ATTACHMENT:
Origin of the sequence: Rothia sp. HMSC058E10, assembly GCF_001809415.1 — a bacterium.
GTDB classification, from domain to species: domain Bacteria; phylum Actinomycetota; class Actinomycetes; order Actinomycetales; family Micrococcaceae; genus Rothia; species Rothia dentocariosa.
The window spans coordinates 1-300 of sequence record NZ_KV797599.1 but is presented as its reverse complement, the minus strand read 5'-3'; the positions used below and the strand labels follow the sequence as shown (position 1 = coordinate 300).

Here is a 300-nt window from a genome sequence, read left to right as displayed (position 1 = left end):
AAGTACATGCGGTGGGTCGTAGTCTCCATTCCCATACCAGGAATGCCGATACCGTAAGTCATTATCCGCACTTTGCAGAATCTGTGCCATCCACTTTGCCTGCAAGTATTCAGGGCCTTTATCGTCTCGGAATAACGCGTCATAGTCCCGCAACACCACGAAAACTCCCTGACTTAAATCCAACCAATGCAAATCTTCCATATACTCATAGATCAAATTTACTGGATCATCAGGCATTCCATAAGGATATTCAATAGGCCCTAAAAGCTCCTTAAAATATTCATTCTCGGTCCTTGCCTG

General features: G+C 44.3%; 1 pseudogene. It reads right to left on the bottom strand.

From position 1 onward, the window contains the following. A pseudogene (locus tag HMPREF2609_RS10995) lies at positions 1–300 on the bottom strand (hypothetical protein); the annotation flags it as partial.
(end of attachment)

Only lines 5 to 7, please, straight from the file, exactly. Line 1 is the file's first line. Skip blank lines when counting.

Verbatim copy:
AAGTACATGCGGTGGGTCGTAGTCTCCATTCCCATACCAGGAATGCCGATACCGTAAGTCATTATCCGCACTTTGCAGAATCTGTGCCATCCACTTTGCCTGCAAGTATTCAGGGCCTTTATCGTCTCGGAATAACGCGTCATAGTCCCGCAACACCACGAAAACTCCCTGACTTAAATCCAACCAATGCAAATCTTCCATATACTCATAGATCAAATTTACTGGATCATCAGGCATTCCATAAGGATATTCAATAGGCCCTAAAAGCTCCTTAAAATATTCATTCTCGGTCCTTGCCTG

General features: G+C 44.3%; 1 pseudogene. It reads right to left on the bottom strand.

From position 1 onward, the window contains the following. A pseudogene (locus tag HMPREF2609_RS10995) lies at positions 1–300 on the bottom strand (hypothetical protein); the annotation flags it as partial.